Tool used: Criterion grid as a means of gaining a common understanding of required standards of written communication

The process of students gaining an understanding of the assessment framework is generally considered to have a positive impact on learning. However, more recently, Torrance (2007) documents case study findings that the widespread uptake of formative assessment practices, the key elements of which include 'feedback focused on helping students to improve and sharing criteria of quality' (p.282), is not a benign recipe for the development of independent learners. Instead it may lead to instrumentalism - undesirable because it shifts the outcomes from 'learning' to 'criteria compliance'. He calls for 'divergent', as opposed to 'convergent', formative assessment, which directs the students towards what they can achieve in an open and exploratory fashion, rather than prescriptive formative assessment which encourages mere compliance with criteria.

O'Donovan, Price and Rust (2001) found that from a student's perspective, the criteria assessment grid is a constructive means of providing feedback and improving the quality of work, only if it is part of a broader initiative that includes 'explanation of the standards, exemplars and opportunities for discussion' (p.74). Sadler (2009) on the other hand is critical of assessment grids and contends that 'To simply reach for a rubric or construct a scoring key each time a complex work has to be appraised is both impractical and artificial in life outside academe. Equipping students with holistic evaluative insights and skills therefore would contribute an important graduate skill' (p178). However, even with holistic assessment the use of criteria to guide the assessor would not be inappropriate and Sadler admits that 'clearly, there is more work to be done on this important issue of grading complex student responses to assessment.' (p.178).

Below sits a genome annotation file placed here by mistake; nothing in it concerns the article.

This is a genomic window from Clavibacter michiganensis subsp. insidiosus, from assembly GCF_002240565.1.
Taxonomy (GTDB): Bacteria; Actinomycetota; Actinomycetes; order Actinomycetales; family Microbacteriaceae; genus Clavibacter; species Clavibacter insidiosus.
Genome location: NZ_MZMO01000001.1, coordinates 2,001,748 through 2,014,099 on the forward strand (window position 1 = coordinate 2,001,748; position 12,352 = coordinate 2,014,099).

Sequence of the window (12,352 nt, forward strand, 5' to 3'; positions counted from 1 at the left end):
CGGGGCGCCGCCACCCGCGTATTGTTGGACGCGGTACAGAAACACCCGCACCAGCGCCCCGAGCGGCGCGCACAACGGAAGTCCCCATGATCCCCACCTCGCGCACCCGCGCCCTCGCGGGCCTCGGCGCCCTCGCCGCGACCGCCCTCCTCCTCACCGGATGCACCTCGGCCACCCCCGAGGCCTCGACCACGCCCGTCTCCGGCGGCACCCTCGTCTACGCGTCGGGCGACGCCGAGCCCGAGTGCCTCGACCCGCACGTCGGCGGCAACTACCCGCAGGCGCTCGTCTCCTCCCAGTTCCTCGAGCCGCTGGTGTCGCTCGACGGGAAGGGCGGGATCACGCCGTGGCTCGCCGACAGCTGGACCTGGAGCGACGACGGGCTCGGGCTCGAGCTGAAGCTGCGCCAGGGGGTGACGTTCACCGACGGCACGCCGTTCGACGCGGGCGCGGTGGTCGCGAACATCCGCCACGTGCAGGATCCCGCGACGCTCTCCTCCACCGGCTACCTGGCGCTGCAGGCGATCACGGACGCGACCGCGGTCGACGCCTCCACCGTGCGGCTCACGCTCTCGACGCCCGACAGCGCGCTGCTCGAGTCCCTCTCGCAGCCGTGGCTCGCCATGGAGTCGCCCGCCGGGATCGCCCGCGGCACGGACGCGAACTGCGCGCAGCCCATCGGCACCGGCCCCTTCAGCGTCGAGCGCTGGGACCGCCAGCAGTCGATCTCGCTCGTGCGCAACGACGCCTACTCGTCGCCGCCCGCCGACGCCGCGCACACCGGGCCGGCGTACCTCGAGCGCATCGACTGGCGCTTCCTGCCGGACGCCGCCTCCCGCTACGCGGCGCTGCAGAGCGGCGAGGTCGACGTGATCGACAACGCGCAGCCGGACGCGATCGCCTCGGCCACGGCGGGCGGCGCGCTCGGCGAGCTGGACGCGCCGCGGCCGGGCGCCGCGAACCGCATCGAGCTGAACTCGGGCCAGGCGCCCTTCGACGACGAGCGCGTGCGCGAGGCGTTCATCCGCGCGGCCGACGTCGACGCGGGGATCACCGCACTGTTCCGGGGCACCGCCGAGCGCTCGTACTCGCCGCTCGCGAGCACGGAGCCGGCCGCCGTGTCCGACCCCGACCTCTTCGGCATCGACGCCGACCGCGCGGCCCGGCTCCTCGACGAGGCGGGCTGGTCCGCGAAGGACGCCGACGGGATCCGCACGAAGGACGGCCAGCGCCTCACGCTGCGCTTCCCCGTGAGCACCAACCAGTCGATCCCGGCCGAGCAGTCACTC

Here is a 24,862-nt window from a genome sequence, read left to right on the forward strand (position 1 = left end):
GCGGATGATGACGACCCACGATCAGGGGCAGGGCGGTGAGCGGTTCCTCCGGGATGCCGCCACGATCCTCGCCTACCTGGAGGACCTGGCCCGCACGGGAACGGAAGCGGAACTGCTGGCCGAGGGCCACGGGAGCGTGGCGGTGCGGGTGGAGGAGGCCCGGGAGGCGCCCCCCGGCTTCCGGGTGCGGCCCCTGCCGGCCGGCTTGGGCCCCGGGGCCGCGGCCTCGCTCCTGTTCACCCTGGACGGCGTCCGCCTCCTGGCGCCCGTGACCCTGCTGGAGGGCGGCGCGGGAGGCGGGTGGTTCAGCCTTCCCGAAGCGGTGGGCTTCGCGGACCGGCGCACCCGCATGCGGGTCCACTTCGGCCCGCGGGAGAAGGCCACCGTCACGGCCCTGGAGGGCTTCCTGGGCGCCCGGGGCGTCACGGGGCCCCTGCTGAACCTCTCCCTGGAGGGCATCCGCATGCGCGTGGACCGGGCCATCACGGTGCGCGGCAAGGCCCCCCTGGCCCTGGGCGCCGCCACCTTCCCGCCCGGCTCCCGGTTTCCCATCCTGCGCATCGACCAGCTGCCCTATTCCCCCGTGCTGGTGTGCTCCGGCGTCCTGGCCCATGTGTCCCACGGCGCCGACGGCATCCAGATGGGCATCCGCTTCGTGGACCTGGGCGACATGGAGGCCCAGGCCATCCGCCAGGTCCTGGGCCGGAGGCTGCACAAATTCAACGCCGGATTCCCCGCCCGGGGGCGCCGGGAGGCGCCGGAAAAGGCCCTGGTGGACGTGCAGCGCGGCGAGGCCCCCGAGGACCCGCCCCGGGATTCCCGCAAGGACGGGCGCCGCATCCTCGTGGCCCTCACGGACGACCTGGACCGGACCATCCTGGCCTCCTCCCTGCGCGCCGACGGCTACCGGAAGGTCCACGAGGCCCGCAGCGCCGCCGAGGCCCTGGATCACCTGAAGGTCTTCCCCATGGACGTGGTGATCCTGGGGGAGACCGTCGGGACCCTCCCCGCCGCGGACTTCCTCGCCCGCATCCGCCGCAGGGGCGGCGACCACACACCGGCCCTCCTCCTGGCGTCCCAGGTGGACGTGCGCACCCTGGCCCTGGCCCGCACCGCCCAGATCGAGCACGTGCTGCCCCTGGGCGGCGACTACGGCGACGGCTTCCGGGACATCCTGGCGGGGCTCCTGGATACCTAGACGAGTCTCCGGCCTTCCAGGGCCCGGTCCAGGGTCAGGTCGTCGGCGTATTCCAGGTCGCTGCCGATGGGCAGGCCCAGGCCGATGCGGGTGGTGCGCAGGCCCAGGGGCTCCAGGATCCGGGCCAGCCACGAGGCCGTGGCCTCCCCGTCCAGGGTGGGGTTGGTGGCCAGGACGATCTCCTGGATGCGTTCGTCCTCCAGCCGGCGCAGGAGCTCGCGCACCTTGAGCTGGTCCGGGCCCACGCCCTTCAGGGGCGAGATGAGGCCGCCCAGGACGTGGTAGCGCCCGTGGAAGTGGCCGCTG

The study

The study is designed to capture evidence of any changes in the following: In addition, qualitative and quantitative information was gathered from the students in two further ways - a self-reflection statement along with the final version of their report, and a survey instrument. The initiative is performed in the context of a report-writing assignment in a Masters level introductory financial accounting unit, with an enrolment of forty students - for many, English is an additional language. The unit is taught over a period of thirteen weeks using a weekly face-to-face three hour workshop to deliver the material. For the entire semester, the students are allocated into ten groups of four, to foster a supportive learning environment.

Method

From the students' perspective, the final result of the learning and teaching initiative is unremarkable - an individually written report based on a topical financial accounting issue, the "recognition of revenue". However, the process put in place to support the students' creation of their reports, is what is innovative about this learning and teaching initiative. Design and implementation of the initiative required both significant preparatory work and a clearly defined process during the semester. A description follows.

Preparatory work

In relation to the curriculum
The objective of the initiative is to use peer learning and assessment to improve and assess students' competencies in judgment and written communication in a collaborative setting. The initiative is seamlessly embedded into the curriculum to enhance the learning experience without reducing the content of the unit and without significantly increasing the work load of the unit coordinator (eg double marking of reports was out of the question). "Revenue recognition" was chosen as the research area and a suitable report assignment was written for this purpose

In relation to the exemplars
Four (two pairs of) exemplars of mediocre written work from the previous year's cohort were selected using a pairwise assessment process, as described by Heldsinger and Humphry (2010) to rank ten randomly selected examples.